Try mixing the spinach in a smoothie. Photo credit tenkende
Many people with atherosclerosis (narrowing of the arteries) have low-grade, chronic inflammation that can be measured in the blood. This inflammation is linked to an increased risk of myocardial infarction. A research group at Linköping University previously studied the role of the antioxidant lutein. This is a natural fat-soluble pigment found in plants, particularly in dark green vegetables. The researchers showed that lutein can dampen inflammation in immune cells from patients with coronary artery disease. They also showed that lutein can be stored in immune cells, which means it is possible to build up a reserve of lutein within your body. This led the researchers to wonder whether it is possible to influence the level of lutein in the blood by increasing lutein dietary intake.
In the new study, the researchers have investigated which method of preparation is the best way of obtaining lutein. They chose to study spinach, which contains comparatively high levels of lutein and is eaten by many people. Just as many other nutrients, lutein is degraded by heat.Lena Jonasson Photo credit Emma Busk Winquist
“What is unique about this study is that we have used preparation methods that are often used when cooking food at home, and we have compared several temperatures and heating times. We have also investigated methods of preparation in which the spinach is eaten cold, such as in salads and smoothies”, says Lena Jonasson, professor in the Department of Medical and Health Sciences and consultant in cardiology.
In order to simulate methods of preparation that are often used in everyday life, the researchers purchased baby spinach at a supermarket. They subjected the spinach to, for example, frying, steaming, or boiling for up to 90 minutes, and measured the lutein content at different times.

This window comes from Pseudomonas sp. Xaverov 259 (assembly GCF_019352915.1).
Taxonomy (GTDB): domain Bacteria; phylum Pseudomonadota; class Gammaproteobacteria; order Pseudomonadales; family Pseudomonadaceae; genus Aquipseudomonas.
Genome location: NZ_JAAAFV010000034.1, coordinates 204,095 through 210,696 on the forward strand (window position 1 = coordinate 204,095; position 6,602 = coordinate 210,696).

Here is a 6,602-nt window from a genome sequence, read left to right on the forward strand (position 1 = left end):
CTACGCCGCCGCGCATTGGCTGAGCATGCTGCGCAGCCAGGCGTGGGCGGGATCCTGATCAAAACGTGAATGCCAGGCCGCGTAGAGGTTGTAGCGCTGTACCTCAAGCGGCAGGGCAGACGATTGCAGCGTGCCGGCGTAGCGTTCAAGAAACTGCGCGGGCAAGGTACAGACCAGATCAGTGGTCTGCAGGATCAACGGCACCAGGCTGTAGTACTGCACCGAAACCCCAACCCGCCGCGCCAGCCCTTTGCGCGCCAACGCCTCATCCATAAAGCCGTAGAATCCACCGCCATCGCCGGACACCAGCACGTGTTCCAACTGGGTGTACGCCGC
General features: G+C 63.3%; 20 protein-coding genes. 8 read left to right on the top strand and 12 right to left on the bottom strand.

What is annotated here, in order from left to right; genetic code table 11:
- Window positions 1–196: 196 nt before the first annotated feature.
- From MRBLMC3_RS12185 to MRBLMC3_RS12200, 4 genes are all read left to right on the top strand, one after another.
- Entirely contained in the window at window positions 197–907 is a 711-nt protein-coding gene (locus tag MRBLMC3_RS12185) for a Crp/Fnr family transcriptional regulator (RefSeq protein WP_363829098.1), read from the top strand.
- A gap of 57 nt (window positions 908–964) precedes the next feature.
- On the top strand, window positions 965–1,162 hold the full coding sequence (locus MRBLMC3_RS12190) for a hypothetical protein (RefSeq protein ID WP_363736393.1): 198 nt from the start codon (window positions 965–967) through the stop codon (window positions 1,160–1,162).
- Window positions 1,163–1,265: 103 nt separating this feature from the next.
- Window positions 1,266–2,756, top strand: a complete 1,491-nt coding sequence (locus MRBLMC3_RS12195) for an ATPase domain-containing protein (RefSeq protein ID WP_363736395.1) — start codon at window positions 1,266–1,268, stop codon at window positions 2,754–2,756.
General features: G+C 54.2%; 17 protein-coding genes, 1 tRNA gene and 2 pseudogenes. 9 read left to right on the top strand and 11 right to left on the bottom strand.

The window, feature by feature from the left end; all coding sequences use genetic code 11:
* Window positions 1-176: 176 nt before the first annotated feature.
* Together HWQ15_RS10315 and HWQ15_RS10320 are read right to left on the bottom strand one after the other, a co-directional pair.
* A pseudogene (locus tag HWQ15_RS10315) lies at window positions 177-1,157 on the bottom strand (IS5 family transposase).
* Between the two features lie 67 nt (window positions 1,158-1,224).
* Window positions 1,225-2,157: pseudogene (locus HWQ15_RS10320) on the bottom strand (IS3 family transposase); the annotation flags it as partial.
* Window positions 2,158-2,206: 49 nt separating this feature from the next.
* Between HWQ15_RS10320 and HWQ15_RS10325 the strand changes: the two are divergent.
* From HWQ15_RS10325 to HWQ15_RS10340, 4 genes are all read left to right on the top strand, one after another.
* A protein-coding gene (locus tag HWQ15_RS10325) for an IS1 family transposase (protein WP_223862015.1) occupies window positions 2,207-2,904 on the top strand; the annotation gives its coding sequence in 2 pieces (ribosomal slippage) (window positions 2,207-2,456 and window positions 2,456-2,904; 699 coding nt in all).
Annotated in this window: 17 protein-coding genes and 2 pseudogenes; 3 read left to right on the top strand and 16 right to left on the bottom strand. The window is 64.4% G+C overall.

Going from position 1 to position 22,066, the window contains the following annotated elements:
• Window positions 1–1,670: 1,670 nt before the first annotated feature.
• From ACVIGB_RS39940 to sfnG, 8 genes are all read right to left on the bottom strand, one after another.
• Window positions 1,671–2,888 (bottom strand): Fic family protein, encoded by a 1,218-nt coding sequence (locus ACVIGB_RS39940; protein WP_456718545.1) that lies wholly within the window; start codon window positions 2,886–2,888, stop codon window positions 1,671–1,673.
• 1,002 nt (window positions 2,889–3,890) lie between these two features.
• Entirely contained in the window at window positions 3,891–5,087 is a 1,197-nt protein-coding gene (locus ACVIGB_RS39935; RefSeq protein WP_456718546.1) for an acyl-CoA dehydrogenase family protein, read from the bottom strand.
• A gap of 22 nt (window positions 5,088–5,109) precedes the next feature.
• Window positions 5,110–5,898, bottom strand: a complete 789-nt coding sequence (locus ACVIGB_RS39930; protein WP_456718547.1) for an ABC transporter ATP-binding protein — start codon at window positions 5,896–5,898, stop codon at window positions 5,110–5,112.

Spinach cooked in a soup or stew is not heated to as high a temperature or for as long as spinach in a lasagne, for example. This is why the researchers compared different heating times. It turned out that the heating time is important when spinach is boiled. The longer it is boiled, the less lutein the spinach retains. The cooking method is also important: when spinach is fried at high temperature a large fraction of the lutein is degraded after only two minutes.
Reheating lunch boxes in a microwave oven is a very common practice in modern life. The researchers found that reheating the food in a microwave to some extent compensated for the loss of lutein in cooked food. More lutein is released from the spinach as the plant structure is broken down further by the microwave.Rosanna Chung Photo credit Emma Busk Winquist
“Best is not to heat the spinach at all. And even better is to make a smoothie and add fat from dairy products, such as cream, milk or yoghurt. When the spinach is chopped into small pieces, more lutein is released from the leaves, and the fat increases the solubility of the lutein in the fluid”, says postdoc Rosanna Chung, principal author of the article.
The study has been financed with support from the Swedish Heart-Lung Foundation and the Swedish Research Council.
The article: “Liberation of lutein from spinach: Effects of heating time, microwave-reheating and liquefaction”, Rosanna W.S. Chung, Per Leanderson, Nelly Gustafsson, Lena Jonasson, (2018), Food Chemistry, Volume 277, 30 March 2019, Pages 573-578, published online 3 November 2018, doi: 10.1016/j.foodchem.2018.11.023
Translation by George Farrants